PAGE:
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COMMODITIES

Gold prices suffer worst W/W decline since March

Gold futures prices settled at $1.866.30/ounce, showing a loss of 0.56% at the last trading session of the week.

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Gold futures declined on Friday, to post a loss of nearly 5% for the weekthe largest weekly percentage loss since mid-March. Gold traders have had significant losses on the precious metal to the strength in the U.S. dollar this week.

What we know: Gold futures prices settled at $1.866.30/ounce, showing a loss of 0.56% at the last trading session of the week.

Rising COVID-19 caseloads in emerged markets have distorted investment strategies of global investors, as the world’s economic recovery seems to be fragile, driving investors into dollars, which has weighed on the bullion-asset.

On top of that, gold traders have also unwound some of their gold holdings as a part of this week’s equity-market sell-offs, which added to the pressures around precious metals.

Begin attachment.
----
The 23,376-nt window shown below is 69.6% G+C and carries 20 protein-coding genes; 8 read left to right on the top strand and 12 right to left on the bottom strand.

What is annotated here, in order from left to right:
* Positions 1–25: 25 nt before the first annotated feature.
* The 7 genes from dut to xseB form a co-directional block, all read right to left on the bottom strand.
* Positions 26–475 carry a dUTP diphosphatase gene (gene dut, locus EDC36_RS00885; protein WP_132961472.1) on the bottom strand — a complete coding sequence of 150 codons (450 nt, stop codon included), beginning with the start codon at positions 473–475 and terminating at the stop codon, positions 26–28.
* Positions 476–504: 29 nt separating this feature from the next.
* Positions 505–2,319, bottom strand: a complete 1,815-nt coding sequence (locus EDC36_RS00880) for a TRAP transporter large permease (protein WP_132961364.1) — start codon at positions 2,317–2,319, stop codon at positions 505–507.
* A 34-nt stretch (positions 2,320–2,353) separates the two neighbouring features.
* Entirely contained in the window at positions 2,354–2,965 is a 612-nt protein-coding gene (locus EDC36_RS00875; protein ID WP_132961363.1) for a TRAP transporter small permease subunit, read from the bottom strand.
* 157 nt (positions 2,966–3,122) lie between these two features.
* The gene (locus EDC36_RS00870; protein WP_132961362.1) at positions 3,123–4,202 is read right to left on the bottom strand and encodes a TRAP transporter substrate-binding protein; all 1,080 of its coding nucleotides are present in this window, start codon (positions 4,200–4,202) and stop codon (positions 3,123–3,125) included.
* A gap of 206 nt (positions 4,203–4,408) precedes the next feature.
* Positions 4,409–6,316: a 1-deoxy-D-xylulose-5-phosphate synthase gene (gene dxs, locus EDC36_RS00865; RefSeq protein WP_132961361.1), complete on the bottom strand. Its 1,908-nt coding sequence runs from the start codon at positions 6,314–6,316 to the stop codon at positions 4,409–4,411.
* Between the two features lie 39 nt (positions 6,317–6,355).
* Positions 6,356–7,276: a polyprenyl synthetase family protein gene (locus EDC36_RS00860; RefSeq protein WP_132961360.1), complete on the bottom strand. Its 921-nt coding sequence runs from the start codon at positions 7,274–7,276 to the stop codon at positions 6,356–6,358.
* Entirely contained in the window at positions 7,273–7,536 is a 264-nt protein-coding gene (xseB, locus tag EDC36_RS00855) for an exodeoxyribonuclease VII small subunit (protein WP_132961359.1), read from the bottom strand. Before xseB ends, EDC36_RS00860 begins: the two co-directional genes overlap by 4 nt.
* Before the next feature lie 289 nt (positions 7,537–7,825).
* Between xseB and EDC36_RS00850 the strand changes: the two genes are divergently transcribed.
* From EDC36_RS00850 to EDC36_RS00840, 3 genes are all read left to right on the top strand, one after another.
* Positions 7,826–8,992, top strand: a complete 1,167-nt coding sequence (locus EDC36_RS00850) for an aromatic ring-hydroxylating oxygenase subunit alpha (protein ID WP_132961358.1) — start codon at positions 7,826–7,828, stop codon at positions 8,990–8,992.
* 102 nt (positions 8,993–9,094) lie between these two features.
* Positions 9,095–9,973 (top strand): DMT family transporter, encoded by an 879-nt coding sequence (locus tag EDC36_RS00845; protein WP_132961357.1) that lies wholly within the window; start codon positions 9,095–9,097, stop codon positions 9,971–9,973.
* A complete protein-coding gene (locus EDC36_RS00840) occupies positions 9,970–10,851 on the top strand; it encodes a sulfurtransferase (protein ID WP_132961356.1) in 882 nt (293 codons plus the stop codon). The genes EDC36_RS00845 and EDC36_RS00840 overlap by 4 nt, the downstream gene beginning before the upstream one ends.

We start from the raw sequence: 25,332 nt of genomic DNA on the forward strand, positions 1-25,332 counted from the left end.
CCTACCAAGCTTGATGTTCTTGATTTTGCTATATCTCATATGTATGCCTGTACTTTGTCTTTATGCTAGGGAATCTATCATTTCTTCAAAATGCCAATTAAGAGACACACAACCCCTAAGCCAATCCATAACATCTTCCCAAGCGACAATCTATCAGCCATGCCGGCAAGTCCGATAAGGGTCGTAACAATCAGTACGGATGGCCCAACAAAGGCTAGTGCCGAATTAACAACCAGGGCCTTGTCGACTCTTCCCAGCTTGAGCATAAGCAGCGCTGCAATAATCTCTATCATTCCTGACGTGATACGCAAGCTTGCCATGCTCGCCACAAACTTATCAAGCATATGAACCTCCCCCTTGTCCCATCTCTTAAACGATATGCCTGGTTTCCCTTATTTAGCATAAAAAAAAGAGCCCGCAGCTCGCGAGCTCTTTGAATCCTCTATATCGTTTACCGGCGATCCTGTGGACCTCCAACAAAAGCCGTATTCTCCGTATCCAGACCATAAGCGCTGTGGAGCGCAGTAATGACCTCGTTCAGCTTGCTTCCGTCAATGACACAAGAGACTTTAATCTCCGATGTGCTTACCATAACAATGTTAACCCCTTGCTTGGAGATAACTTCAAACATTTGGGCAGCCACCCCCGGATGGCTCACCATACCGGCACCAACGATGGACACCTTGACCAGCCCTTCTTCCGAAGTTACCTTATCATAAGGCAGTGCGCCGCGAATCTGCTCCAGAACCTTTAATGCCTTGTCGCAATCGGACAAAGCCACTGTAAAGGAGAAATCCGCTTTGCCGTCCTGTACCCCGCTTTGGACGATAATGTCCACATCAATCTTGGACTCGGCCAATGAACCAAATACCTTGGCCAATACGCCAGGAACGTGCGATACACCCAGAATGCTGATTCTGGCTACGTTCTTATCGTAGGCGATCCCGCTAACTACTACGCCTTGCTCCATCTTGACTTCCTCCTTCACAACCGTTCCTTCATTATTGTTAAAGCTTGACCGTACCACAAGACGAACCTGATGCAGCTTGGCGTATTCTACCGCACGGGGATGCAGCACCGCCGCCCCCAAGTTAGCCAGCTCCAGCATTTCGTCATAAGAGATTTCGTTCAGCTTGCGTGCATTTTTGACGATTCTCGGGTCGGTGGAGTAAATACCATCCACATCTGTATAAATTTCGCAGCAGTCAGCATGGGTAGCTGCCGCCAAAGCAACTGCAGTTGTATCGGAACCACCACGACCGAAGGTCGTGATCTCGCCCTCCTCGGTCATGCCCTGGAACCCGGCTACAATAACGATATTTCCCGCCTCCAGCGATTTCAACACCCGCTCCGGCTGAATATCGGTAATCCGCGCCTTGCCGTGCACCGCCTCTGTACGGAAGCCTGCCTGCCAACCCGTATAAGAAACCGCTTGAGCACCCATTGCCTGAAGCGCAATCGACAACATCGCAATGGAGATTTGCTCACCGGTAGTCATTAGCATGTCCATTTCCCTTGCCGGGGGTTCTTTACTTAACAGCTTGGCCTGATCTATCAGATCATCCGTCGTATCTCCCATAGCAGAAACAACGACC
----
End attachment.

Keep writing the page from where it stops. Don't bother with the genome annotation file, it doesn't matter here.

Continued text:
Other precious metals such as palladium, platinum are also headed for their worst week since the COVID-19 pandemic began to impact financial markets.

Stephen Innes, Chief Global Market Strategist at AxiCorp, in a note to our source, highlighted the key macros dampening the optimism of gold bull.

“Gold investors remain less than flattered by the procession of Fed speakers since the FOMC less dovish than expected retort on September 16.

“Most of the focus was still falling on the US Fed’s Charles Evans’ uncomplimentary for gold comments when he suggested that US interest rates go up before the 2% inflation target is hit.”

That said, the outlook remains positive for gold in the long term, on growing COVID-19 cases; also, high geopolitical uncertainty could keep the yellow metal above $1,700/ounce price level in the midterm.

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COMMODITIES

Oil prices plunge on fears OPEC+ may increase Oil supply

Oil traders are becoming wary that OPEC+ will increase oil output and further distort the energy demand/supply dynamics.

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Oil prices lost more than a percent at the second trading session of the week. Oil traders are virtually going to extend short on concern that OPEC may agree to increase global supply in a meeting this week and Chinese demand may be dropping.